Y Chromosome Retains Key Genes for Fertility

Study Dispels Theories of Y Chromosome’s Demise:

Stripped-Down Chromosome Retains Key Genes for Fertility

Stripped-Down Chromosome Retains Key Genes for Fertility

 

“Y chromosome has lost 90 percent of genes that once shared with the X chromosome, and some scientists have speculated that the Y chromosome will disappear in less than 5 million years ,” said evolutionary biologist Melissa A. Wilson Sayres a Miller Postdoctoral Fellow in the Department of Integrative Biology , University of California, Berkeley, and lead author of the new analysis .

Some mammals have lost their Y chromosome, although they still have men and women and reproduce normally . Researchers reported some shuffling genes in mice to create Y- less males could produce normal offspring , leading some analysts to wonder if the chromosome is superfluous.

“Our study shows that genes that have remained , and those who migrated from X to Y , that are important , and human and will stay for a long time,” he said.

Wilson Sayres and coauthor Rasmus Nielsen, in PLoS Genetics that patterns of variation in the Y chromosome among the 16 men are consistent with the selection naturally acts to maintain gene content there, many of which have been shown to play a role in male fertility. Insignificant size of the Y chromosome – which contains 27 unique genes in front of thousands of people in the other chromosomes – is a sign that is lean and stripped to essentials.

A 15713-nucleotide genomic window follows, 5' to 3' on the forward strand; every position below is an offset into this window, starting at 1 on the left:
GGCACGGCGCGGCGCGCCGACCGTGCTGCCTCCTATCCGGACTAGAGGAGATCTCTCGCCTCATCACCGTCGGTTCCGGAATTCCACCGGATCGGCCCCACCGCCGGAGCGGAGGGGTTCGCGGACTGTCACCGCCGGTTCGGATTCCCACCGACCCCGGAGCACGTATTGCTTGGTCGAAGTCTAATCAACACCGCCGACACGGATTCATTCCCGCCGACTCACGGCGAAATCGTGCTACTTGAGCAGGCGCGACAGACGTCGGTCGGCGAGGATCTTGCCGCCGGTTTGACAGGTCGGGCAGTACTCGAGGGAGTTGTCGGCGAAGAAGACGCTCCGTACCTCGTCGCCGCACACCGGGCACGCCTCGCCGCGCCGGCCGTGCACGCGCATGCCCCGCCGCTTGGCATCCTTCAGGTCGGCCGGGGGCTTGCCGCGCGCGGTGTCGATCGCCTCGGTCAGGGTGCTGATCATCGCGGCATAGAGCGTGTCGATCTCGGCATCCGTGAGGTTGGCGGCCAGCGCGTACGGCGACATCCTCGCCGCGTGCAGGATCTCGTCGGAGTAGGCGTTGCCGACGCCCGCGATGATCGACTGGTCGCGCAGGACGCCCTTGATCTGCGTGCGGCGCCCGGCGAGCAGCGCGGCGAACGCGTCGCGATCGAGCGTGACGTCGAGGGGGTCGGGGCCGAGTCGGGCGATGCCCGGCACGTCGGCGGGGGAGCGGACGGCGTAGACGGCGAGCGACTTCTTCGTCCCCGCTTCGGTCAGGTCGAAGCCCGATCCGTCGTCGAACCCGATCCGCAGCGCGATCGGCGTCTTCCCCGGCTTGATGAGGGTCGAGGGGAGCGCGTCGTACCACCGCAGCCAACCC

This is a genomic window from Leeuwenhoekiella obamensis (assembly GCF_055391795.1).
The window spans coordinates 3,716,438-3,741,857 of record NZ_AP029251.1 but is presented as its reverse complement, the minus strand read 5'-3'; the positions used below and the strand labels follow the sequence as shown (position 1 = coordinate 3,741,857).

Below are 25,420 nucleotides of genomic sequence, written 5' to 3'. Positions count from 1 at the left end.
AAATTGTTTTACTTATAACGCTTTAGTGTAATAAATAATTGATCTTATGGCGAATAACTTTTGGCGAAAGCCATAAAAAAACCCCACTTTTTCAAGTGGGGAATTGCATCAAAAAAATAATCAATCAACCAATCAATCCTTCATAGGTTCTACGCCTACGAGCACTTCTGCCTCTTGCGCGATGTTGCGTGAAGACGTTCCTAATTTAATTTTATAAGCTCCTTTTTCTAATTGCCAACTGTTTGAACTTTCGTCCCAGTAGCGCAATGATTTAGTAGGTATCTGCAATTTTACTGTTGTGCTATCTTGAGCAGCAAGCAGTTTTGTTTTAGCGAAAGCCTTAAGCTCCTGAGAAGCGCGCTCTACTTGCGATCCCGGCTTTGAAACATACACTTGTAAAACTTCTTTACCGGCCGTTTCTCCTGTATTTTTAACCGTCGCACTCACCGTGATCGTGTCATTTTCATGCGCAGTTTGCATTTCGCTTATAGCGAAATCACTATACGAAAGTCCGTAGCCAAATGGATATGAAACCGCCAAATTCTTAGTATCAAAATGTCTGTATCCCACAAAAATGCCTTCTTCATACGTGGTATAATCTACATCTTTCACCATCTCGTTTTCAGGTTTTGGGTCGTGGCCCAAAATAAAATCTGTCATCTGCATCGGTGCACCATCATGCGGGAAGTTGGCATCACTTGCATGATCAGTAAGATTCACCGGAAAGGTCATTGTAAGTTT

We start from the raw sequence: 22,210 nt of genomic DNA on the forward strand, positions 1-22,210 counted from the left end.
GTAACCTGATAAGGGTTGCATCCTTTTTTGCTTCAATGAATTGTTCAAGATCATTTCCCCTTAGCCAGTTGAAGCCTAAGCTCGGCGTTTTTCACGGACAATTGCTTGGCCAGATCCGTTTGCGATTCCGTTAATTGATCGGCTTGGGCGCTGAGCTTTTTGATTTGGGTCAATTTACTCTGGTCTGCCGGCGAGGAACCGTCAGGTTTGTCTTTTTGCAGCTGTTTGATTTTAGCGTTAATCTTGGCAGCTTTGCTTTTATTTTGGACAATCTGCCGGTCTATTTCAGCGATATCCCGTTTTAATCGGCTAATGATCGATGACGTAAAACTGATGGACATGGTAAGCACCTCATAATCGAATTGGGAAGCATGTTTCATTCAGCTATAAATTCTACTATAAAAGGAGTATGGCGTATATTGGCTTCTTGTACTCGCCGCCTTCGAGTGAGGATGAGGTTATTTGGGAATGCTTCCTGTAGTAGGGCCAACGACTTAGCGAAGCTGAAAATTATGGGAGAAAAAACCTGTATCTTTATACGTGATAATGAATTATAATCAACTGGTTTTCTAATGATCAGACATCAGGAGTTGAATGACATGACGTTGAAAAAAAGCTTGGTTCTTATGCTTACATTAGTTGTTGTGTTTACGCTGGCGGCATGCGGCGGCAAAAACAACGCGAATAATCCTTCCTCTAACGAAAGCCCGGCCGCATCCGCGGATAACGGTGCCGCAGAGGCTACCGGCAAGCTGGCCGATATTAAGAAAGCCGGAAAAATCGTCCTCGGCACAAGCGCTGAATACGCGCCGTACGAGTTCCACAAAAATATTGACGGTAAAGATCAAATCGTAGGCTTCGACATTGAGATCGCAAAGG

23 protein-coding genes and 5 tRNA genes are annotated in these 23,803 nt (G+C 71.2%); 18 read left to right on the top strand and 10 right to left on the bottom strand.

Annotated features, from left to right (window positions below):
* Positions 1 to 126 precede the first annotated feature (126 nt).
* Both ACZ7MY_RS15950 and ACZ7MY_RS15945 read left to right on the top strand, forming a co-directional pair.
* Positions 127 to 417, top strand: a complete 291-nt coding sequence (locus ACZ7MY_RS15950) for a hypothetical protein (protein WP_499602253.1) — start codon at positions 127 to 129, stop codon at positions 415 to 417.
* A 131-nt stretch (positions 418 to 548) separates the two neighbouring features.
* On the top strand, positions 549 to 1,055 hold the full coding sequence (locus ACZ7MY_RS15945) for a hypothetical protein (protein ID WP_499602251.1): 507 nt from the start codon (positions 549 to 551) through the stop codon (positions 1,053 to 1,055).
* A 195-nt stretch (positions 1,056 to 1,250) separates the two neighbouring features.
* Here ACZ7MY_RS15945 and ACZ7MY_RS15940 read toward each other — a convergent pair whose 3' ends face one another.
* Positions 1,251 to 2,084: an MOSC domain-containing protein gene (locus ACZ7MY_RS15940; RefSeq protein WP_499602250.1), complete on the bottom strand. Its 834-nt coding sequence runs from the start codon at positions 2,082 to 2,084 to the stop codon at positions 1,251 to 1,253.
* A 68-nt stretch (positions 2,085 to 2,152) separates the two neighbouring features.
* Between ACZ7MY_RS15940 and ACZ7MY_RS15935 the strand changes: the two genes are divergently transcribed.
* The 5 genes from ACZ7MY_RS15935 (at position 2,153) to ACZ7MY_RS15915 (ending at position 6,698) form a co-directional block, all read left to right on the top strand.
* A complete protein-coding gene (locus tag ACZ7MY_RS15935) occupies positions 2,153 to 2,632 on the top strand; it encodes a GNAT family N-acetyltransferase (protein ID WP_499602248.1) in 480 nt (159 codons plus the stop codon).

“The results are quite impressive. They show that because there is a lot of natural selection working on the Y chromosome , which has to be much more depending on the chromosome of people previously thought,” Nielsen said.

Variations in the Y chromosomes are used to track human populations moved around the world, and according to Nielsen , the new research will help improve estimates of the evolutionary history of humans.

” Melissa has shown that this strong negative selection – natural selection to eliminate deleterious genes – tends to make us think the dates are older than they are , which gives very different estimates of the history of our ancestors,” Nielsen said.  And it has degraded over the past 200 million

Before about 200 million years ago when mammals were relatively new to the Earth, the first versions of the sex chromosomes, X and Y, were like other pairs of chromosomes in each generation , they swapped a pair of genes for the children were a mix of genes from their parents. Fertilized eggs obtained two proto -X became females and eggs with a proto -X and proto -Y became men.

But for some reason , said Wilson Sayres , the gene that triggers the cascade of events that result in male characteristics became fixed on the Y chromosome and attracted other gene specific , such as those that control the development of the testes men , sperm and semen. Many of them proved to be harmful to women , so that the X and Y stopped exchanging genes and the two chromosomes began to evolve separately.